13.07.12:A new study from the European Centre for Environment & Human Health (ECEHH) has revealed that people living near the coast tend to have better health than those living inland. The study is published in the journal Health & Place.
Researchers from the Centre used data from the UK’s census to examine how health varied across the country, finding that people were more likely to have good health the closer they live to the sea. The analysis also showed that the link between living near the coast and good health was strongest in the most economically deprived communities.
The study used data from the 2001 census for England, which brought together responses from over 48 million people. Researchers looked at the proportion of people who reported their health as being “Good” (rather than “Fairly Good or “Not Good”) and then compared this with how close those respondents lived to the coast. They also took into account the way that age, sex and a range of social and economic factors (like education and income) vary across the country.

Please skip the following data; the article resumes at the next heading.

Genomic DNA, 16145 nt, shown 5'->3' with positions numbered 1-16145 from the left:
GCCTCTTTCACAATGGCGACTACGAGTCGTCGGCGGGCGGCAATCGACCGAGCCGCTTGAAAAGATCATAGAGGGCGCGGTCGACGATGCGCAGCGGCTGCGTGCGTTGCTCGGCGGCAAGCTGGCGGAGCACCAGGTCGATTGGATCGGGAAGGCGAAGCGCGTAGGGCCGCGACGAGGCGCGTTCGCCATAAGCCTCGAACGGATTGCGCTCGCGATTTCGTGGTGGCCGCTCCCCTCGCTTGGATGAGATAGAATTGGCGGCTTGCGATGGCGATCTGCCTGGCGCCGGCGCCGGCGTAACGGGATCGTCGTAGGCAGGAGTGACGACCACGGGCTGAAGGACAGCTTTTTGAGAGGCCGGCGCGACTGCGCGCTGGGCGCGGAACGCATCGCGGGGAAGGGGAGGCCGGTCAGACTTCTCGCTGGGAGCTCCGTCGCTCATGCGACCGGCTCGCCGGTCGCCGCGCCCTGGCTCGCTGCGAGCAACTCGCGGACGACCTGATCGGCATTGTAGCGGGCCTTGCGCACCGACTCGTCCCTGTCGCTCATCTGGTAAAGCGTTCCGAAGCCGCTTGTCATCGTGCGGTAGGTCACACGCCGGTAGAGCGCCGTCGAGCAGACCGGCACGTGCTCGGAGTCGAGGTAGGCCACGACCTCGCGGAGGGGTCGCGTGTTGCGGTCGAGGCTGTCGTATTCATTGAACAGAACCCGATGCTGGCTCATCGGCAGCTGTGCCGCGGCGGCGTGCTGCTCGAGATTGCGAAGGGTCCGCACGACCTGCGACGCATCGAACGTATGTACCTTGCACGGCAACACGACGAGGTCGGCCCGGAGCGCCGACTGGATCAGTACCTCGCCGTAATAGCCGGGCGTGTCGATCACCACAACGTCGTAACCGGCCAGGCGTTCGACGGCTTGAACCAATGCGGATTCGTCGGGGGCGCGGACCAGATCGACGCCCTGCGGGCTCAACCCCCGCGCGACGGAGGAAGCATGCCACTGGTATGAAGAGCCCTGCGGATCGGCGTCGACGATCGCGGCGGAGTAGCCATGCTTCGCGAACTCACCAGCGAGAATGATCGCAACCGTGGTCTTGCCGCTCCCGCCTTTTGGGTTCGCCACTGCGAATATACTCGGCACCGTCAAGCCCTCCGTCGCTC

Lead author of the study, Dr Ben Wheeler, said, “We know that people usually have a good time when they go to the beach, but there is strikingly little evidence of how spending time at the coast can affect health and wellbeing. By analysing data for the whole population, our research suggests that there is a positive effect, although this type of study cannot prove cause and effect. We need to carry out more sophisticated studies to try to unravel the reasons that may explain the relationship we’re seeing. If the evidence is there, it might help to provide governments with the guidance necessary to wisely and sustainably use our valuable coasts to help improve the health of the whole UK population.”
You can find out more about this study by visiting the project’s webpage by clicking here.